The extremist group is growing in part because it has been the most aggressive and successful arm of the rebel force. “From the reports we get from the doctors, most of the injured and dead FSA are Jabhat al-Nusra, due to their courage and [the fact they are] always at the front line,” said a message sent today to the State Department by the moderate Free Syrian Army representatives, warning of the extremists’ rise.
“In some areas, other extreme groups are merging with [Jabhat] al-Nusra, in others many are leaving it because they did not fulfill promises of support,” notes one report sent to the State Department.
In the chaos of the Syrian battlefield, smaller battalions drawn from neighborhoods or small towns are combining forces with larger groups to form brigades, many of them led by extremists. “This means more [mergers] of extreme groups within Jabhat al-Nusra as it becomes more and more franchised,” the report explains. “Their risk is paying off. They are on a high [rate] of growth.”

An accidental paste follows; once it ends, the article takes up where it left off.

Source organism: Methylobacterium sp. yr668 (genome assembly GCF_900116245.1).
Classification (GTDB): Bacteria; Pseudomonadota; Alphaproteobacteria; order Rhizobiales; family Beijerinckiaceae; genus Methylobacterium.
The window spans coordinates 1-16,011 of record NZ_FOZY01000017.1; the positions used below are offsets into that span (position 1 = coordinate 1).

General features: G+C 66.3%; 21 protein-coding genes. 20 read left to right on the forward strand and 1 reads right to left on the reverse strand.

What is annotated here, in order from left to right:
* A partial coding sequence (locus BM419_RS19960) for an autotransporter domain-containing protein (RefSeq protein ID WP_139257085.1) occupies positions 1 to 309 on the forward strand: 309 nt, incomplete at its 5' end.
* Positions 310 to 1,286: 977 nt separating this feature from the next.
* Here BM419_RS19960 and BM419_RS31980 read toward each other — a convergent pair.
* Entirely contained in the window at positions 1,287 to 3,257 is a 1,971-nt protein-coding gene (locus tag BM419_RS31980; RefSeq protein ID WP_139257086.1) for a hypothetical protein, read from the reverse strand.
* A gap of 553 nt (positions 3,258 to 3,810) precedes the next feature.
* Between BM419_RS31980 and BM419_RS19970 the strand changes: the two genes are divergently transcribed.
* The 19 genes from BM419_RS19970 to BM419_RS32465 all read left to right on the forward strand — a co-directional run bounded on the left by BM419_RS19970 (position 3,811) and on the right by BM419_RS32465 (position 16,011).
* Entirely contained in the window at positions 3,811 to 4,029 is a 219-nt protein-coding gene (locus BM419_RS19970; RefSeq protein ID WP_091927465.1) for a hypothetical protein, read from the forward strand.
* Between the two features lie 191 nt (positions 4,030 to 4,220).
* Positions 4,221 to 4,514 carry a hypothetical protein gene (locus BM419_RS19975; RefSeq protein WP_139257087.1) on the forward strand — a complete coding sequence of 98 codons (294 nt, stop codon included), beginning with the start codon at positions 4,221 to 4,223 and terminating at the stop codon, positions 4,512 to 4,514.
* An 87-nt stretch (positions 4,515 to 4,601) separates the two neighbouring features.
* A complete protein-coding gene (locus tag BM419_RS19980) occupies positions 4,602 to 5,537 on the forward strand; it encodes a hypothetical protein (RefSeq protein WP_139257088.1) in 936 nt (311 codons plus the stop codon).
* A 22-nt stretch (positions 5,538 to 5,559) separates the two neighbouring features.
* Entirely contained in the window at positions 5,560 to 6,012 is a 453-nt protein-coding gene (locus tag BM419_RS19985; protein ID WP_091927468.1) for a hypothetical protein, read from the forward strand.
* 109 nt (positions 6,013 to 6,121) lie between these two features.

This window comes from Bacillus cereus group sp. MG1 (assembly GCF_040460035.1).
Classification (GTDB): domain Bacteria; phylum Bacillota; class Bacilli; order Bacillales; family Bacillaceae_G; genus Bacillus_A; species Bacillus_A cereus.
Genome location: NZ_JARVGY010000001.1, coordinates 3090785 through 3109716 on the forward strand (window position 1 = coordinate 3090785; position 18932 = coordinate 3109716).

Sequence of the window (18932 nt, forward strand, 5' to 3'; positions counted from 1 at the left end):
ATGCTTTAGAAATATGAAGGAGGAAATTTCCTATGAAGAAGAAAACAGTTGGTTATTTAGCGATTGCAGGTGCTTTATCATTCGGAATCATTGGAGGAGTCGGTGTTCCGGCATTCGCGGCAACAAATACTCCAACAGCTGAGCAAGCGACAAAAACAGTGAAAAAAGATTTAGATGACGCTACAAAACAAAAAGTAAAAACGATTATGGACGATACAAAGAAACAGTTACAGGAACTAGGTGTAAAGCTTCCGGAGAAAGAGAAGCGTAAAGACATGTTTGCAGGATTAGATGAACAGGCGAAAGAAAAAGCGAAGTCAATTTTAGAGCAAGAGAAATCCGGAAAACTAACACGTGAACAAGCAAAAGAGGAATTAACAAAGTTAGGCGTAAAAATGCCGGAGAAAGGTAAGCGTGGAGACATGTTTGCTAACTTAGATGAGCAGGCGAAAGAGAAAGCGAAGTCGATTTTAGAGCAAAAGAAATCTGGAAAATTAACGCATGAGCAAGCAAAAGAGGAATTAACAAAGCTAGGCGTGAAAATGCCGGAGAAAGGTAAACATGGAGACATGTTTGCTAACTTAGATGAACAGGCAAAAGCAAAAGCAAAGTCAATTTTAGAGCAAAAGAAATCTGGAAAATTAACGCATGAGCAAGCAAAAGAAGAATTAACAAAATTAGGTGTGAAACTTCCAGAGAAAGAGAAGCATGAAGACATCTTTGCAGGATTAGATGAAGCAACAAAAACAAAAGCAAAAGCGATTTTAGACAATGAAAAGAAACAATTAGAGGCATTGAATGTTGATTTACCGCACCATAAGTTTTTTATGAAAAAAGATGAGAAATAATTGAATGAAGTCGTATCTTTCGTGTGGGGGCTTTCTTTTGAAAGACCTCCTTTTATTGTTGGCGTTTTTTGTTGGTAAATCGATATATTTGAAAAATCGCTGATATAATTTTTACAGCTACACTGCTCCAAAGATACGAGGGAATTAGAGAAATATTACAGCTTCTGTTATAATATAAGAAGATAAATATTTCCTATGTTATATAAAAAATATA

After this occurred, many groups began to merge and change their names, however, the majority of what became the Free Syrian Army has been proven to be made up of extremist groups who would otherwise be declared terrorists. The largest “moderate” groups in Aleppo, Ahrar al-Sham, Jaysh al-Islam, and Nour Din al-Zinki have been prevented by the United States from being declared terrorists at the United Nations. The U.S. fought with Russia for months to keep these groups off the list of terrorist groups in Syria. This was a consistent point of failure in Syria peace negotiations. As a result, the groups continued to receive protection from America by including the groups in the Syrian ceasefire.
Ahrar al-Sham was known to consistently have over 20,000 fighters, despite frequent losses.
Jaysh al-Islam grew to 25,000 fighters by some recent estimates. Jaysh al-Islam integrated over 100 smaller groups, and led Syria’s largest remaining alliance, Fatah Halab as they renamed themselves in Aleppo. This alliance also included Ahrar al-Sham and Nour Din al-Zinki.
U.S. and Russian officials have been arguing over whether these groups should be targeted for bombing since they fight in the same areas as Al Nusra. The U.S. has claimed since February 2016 that it would persuade moderate groups to separate from Al Nusra, but it never happened despite the U.S. being in daily contact with them.